Off topic but I can't resist:

DARK HELMET: I am your father's brother's nephew's cousin's former room-mate.
LONE STARR: What's that make us?
DARK HELMET: Absolutely nothing....

Spaceballs (1987) parody Star Wars --Dgbrt (talk) 19:51, 31 August 2018 (UTC)

Anyone else think this comic is a form of "Wedding Gift" Randal is giving to a sibling who's getting married (presumably today)? -- JamesCurran (talk) (please sign your comments with ~~~~)

(... ^Is that question by Tharkon? ProphetZarquon (talk) 01:21, 1 September 2018 (UTC))

People actually complain cousins removed is hard to understand? When I first learned about it, my thought was actually: Wow, that is so much clearer than what we use in Dutch. In Dutch we use a prefix for each step its is removed so it can get wordy. A cousin would be "neef" a cousin once removed would be "achterneef" a 2nd cousin "achterachterneef". I think a 2nd cousin removed would then be "achterachterachterneef" and third cousins "achterachterachterachterneef". I'm not even sure that's how confusing it is. The English system is easy. Simply count up to the common ancestor (A), then down to the relative (R). Then you're (R-2)th cousins (A-R) times removed. Fun fact, your siblings are your zeroth cousins and you are your own negative first cousin. Tharkon (talk) 22:32, 31 August 2018 (UTC)

That is awesome & I'm totally using it from now on; except I'm going to call anyone 2nd cousin or beyond "altachterneef" & see how long it takes for a Dutch-speaker to give me a quizzical look. ProphetZarquon (talk) 01:21, 1 September 2018 (UTC)

Sooo... Maybe you can help me with this: My half-sister from my Mother's first marriage has 3 half-sisters from her Father's second marriage. My half-sister adopted her youngest half-sister, becoming her legal guardian or "parent". So is that person my niece? Half-sister? Half-sister in-law? Sister? Half-sister's half-sister? Half-sister's daughter in-law? Niece in-law once removed? None? ProphetZarquon (talk) 01:21, 1 September 2018 (UTC)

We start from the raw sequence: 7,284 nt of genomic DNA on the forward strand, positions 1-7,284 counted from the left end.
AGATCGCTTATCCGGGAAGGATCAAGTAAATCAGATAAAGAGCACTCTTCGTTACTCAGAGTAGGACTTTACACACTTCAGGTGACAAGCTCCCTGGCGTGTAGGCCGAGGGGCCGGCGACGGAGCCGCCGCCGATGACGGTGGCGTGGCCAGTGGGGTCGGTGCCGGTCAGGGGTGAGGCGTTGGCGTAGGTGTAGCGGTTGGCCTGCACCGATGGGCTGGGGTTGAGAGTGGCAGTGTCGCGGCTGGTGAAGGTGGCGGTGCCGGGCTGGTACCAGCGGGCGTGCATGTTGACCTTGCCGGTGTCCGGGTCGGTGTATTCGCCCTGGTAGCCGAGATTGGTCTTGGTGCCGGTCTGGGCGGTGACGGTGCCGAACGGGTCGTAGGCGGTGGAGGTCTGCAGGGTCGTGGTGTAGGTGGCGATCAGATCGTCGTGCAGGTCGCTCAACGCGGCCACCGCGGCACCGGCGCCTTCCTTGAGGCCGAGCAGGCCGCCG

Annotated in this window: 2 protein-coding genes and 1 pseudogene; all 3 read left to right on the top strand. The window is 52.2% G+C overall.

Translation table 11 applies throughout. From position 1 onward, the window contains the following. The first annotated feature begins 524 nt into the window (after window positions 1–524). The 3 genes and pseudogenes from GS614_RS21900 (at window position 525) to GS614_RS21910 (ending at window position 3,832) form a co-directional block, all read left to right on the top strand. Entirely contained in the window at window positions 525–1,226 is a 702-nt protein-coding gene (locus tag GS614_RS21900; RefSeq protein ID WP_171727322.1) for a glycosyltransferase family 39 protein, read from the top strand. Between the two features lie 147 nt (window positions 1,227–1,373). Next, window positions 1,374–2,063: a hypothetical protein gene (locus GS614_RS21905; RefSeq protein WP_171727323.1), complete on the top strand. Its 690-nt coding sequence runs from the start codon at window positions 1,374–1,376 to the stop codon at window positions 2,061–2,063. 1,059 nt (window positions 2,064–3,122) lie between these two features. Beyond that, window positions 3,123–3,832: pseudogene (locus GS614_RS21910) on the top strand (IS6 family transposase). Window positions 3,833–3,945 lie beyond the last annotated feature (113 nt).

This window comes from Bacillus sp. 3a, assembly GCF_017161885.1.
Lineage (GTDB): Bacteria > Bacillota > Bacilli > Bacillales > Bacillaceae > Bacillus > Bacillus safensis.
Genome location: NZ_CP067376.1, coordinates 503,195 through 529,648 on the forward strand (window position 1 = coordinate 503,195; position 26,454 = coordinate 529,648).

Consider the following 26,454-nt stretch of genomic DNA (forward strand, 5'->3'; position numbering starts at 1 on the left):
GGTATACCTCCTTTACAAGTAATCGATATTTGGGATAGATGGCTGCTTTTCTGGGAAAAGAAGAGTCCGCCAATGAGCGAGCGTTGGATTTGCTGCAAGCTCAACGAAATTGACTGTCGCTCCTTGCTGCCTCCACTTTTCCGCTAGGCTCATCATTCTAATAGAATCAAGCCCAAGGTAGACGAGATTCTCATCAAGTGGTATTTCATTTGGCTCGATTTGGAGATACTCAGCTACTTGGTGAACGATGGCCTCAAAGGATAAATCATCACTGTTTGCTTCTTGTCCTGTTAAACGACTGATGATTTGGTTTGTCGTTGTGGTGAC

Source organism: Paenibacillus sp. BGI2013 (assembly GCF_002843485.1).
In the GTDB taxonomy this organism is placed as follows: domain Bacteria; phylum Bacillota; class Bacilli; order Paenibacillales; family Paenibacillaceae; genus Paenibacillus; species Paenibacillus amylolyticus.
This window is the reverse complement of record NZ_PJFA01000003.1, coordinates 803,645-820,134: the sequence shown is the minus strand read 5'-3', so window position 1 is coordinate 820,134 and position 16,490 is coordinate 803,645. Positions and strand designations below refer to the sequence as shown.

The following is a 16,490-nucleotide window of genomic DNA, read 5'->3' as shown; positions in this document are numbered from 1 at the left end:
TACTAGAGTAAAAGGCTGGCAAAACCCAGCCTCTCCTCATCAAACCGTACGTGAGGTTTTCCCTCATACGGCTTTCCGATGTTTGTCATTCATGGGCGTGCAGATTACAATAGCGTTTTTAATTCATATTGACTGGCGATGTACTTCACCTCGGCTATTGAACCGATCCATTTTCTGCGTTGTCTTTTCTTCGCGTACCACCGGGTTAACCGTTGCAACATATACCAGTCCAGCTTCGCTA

She's your adopted half-niece. She had no named relationship to you prior to adoption. LtPowers (talk) 12:49, 1 September 2018 (UTC)

I've never heard of a spouse's sibling's spouse being called your sibling-in-law before. That usage seems weird to me. But then, none of my siblings or siblings-in-law are married. LtPowers (talk) 12:50, 1 September 2018 (UTC)

Ray Steven's song

If he thinks that's confusing, he should follow Ray Steven's I'm My Own Grandpa song. 14:12, 1 September 2018 (UTC)

Accidentally deleted yesterday, sorry for that: --Dgbrt (talk) 16:11, 1 September 2018 (UTC)

The Merriam-Webster and Oxford dictionaries both give a simple list of people who can be considered a sibling-in-law. Your sibling's spouse, your spouse's sibling, and your spouse's sibling's spouse. It does not include your sibling's spouse's siblings. So the questionable "sibling-in-law" on the left is not a sibling-in-law, while the one on the right is. Why does two marriage and a sibling relationship count for more than two sibling and a marriage relationship? Because married people generally spend a lot of adult time together, while siblings gradually drift apart. A cause to gather siblings can easily sweep multiple spouses into the gathering, while a cause to gather one side of the family only rarely gathers the other side. These differences become more pronounced in with large numbers of siblings.

I'm just noting, I looked at Wikipedia, and the best I can find as a solution to it, starting at "Also siblings-in-law, I think?" are "First Cousins-in-law", and the numbers increase as they radiate out. -- 07:33, 2 September 2018 (UTC)